Together We Can -- Newsletter of the Joan Karnell Cancer Center
 

Spring 2006

Obtaining the Best Possible Treatment
Message From the Administrator
Minimally Invasive Surgical Techniques
Pet Therapy
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JKCC Receives Komen Grant
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Obtaining the Best Possible Treatment

Surprisingly, 85 percent of people diagnosed with cancer are not aware that they can participate in a clinical trial as part of their treatment options, according to the Coalition of National Cancer Cooperative Groups. If you or a loved one is diagnosed with cancer, ask your oncologist about the availability of clinical trials as part of your treatment process. You may be amazed at the benefits.

“Clinical trials offer patients options they wouldn't otherwise have,” says David Henry, MD, vice chairman, Department of Medicine at Pennsylvania Hospital. “We recently participated in a clinical trial for a drug that will not be approved by the Food and Drug Administration for another year. It looks like the drug is very beneficial to patients but only those patients in the clinical trial were able to have access to it at this point.”

What is a Clinical Trial?
Before the Food and Drug Administration (FDA) can approve a new drug or treatment, it must undergo three phases of clinical trials. The first phase begins after extensive laboratory research, trials on animals and the filing of an Investigational New Drug application with the FDA. Phase I trials are performed on small, select groups of patients to determine the correct dosage and evaluate any possible side effects. Phase II trials  are used to determine if the new treatment has a positive effect against cancer. During Phase III, a large group of participants is needed to determine how the new drug or treatment compares to the best treatment currently available.

“We typically offer Phase II and Phase III clinical trials,” says Sue Kilcoyne, nurse manager of the clinical research group at the Joan Karnell Cancer Center. “Patients are often afraid they are going to get a placebo instead of an actual drug that will help them but we don't usually do those kind of trials. In most cases, you'll receive the standard treatment plus or minus something else that no one else can access.”

Why Participate?
All of the medications, treatments, procedures and devices used in cancer care today were proven safe and effective in clinical trials before they became available to the public. By participating in a clinical trial, you help to improve cancer research and the availability of new and perhaps better treatment options for yourself and others. In fact, according to the Harris Survey of public attitudes toward clinical trials, 97 percent of cancer clinical trial participants said that they were treated with dignity and respect, the quality of care was good or excellent and their overall experience was positive.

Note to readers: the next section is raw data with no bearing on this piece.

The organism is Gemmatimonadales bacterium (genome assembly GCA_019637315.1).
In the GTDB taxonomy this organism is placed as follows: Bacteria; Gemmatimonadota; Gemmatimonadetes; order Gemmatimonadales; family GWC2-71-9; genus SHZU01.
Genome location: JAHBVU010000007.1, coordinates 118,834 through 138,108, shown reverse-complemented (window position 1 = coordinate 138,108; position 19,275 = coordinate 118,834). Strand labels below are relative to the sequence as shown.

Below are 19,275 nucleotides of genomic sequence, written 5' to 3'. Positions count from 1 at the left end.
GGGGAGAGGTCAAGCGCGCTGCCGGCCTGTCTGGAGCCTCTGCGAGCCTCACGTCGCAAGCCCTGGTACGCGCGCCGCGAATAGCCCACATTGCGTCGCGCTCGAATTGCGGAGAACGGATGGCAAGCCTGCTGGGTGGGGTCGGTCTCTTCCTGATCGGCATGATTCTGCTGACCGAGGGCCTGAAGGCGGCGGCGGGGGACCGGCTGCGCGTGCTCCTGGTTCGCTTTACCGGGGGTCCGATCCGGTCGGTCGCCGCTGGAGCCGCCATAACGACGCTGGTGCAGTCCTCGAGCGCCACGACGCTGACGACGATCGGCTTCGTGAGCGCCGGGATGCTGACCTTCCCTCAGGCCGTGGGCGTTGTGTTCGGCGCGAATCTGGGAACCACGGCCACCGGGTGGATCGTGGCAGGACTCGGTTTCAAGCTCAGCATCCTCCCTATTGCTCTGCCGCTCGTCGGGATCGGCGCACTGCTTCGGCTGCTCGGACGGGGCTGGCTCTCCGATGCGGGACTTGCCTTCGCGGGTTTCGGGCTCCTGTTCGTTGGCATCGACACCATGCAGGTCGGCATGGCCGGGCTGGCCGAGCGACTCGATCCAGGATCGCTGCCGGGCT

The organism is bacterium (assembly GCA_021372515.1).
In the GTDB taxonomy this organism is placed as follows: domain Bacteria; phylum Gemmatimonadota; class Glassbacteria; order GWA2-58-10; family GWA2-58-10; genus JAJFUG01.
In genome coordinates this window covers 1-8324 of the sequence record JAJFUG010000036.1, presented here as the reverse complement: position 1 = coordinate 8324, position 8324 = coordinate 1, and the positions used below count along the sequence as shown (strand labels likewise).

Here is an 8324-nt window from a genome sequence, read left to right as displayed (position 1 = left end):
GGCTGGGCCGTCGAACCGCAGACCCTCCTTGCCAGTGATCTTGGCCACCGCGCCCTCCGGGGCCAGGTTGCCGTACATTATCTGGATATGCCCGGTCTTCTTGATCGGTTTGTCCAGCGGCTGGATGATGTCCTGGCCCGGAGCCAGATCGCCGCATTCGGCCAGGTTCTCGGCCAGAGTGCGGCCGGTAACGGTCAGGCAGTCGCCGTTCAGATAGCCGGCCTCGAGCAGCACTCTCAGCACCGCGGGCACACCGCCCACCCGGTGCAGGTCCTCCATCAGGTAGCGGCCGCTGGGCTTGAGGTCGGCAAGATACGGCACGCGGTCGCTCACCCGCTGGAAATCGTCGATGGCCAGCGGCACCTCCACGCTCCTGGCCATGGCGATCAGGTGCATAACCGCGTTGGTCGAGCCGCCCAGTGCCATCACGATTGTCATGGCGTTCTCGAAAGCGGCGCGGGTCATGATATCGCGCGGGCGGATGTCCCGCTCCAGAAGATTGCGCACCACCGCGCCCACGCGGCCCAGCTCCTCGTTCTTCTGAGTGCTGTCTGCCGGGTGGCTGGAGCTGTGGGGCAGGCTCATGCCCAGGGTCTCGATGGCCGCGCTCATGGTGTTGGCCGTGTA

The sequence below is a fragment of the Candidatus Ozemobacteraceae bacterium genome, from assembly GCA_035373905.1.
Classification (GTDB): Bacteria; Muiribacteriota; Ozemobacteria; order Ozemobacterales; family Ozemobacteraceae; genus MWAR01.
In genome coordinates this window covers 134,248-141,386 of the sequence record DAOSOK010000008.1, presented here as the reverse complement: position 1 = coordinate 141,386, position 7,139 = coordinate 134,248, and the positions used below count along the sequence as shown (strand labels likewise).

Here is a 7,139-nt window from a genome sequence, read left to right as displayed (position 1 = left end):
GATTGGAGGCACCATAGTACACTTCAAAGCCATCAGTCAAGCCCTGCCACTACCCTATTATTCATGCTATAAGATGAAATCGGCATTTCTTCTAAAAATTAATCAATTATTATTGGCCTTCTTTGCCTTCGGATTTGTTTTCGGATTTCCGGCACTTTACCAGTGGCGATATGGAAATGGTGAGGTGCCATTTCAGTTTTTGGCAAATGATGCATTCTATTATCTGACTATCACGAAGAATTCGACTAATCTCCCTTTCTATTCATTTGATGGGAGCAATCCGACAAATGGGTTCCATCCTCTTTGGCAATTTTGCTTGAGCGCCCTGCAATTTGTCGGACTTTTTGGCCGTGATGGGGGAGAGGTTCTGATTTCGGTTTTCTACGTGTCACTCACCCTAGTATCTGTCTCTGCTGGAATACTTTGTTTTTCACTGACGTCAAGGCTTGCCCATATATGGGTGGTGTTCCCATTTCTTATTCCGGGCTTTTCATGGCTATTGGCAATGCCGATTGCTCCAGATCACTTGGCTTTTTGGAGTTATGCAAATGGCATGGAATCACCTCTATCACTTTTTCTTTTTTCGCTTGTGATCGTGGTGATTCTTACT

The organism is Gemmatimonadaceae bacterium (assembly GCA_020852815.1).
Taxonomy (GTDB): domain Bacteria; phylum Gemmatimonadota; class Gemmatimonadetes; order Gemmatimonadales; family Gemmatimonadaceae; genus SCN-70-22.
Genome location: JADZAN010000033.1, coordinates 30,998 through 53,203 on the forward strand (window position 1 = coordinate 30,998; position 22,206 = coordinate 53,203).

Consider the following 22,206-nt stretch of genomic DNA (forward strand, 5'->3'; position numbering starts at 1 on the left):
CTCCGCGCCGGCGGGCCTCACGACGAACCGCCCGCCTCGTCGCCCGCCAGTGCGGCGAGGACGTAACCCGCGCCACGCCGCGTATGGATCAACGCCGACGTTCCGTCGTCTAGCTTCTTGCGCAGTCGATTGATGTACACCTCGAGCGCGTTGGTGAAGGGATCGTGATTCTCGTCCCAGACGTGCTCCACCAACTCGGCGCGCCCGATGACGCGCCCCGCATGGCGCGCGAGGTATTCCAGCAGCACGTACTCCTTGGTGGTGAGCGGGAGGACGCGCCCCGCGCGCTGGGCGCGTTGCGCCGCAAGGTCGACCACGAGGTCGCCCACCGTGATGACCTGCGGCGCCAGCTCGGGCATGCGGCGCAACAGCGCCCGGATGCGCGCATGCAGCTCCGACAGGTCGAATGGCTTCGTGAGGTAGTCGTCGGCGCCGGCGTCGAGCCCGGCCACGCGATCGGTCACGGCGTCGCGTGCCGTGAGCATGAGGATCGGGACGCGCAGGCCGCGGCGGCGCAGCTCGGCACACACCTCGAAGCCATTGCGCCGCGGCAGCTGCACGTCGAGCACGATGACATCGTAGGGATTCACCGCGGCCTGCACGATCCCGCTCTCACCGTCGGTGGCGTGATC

Recently, a clinical trials participant said she would do it again. Though people can be apprehensive about dealing with cancer treatment, she wanted people to understand they might actually get more support when involved in a clinical trial. Participants often comment it feels good to get that extra support and know they are helping others with cancer.

Search for Clinical Trials on TrialCheck

TrialCheck is the most frequently updated searchable database of clinical trials. Use it to locate the latest trials based on certain criteria such as cancer type, stage, previous treatment, daily activity and zip code. Each listing includes information about eligibility, frequently asked questions and a glossary of terms. You can also choose to be notified by email when a new trial that meets your criteria is added. TrialCheck is available at no charge to users.

>> Click here to learn more

Some patients may actually be surprised to learn there are many different types of clinical trials. “You don't necessarily have to be sick to participate,” says Dr. Henry. “There are clinical trials that evaluate the risk for recurrence and other trials that examine the benefits of supportive care. They aren't all focused on the treatment of the disease itself.”

Your Commitment
Although the length of a clinical trial can vary anywhere from a few months to several years, the amount of time a patient needs to devote to checkups and appointments is generally not much more than what is required for typical physician visits. “We review all the clinical trials before becoming involved,” says Dr. Henry. “If we feel the time or commitment that is expected from patients is too demanding or unrealistic, we'll decline to participate. We're very aware of our patients' time and want their experience, both as a patient and as a participant in a clinical trial, to be positive.”

The most important step you can take is to simply ask what trials are available and whether or not they'd be suitable for you. Be sure you understand the potential benefits and risks before you commit. And write down any questions you may have and discuss these with your doctor or nurse. “We're always available for questions,” says Hannae Harbison, clinical nurse specialist at the Joan Karnell Cancer Center. “You are not on your own. We are here to guide you through the process.” Remember that as a participant not only will you continue to receive the best possible cancer care, but you may also be helping thousands of others afflicted with the disease.

For more information about clinical trials at the Joan Karnell Cancer Center, contact 1-800-789-PENN or visit the TrialCheck information page.

 


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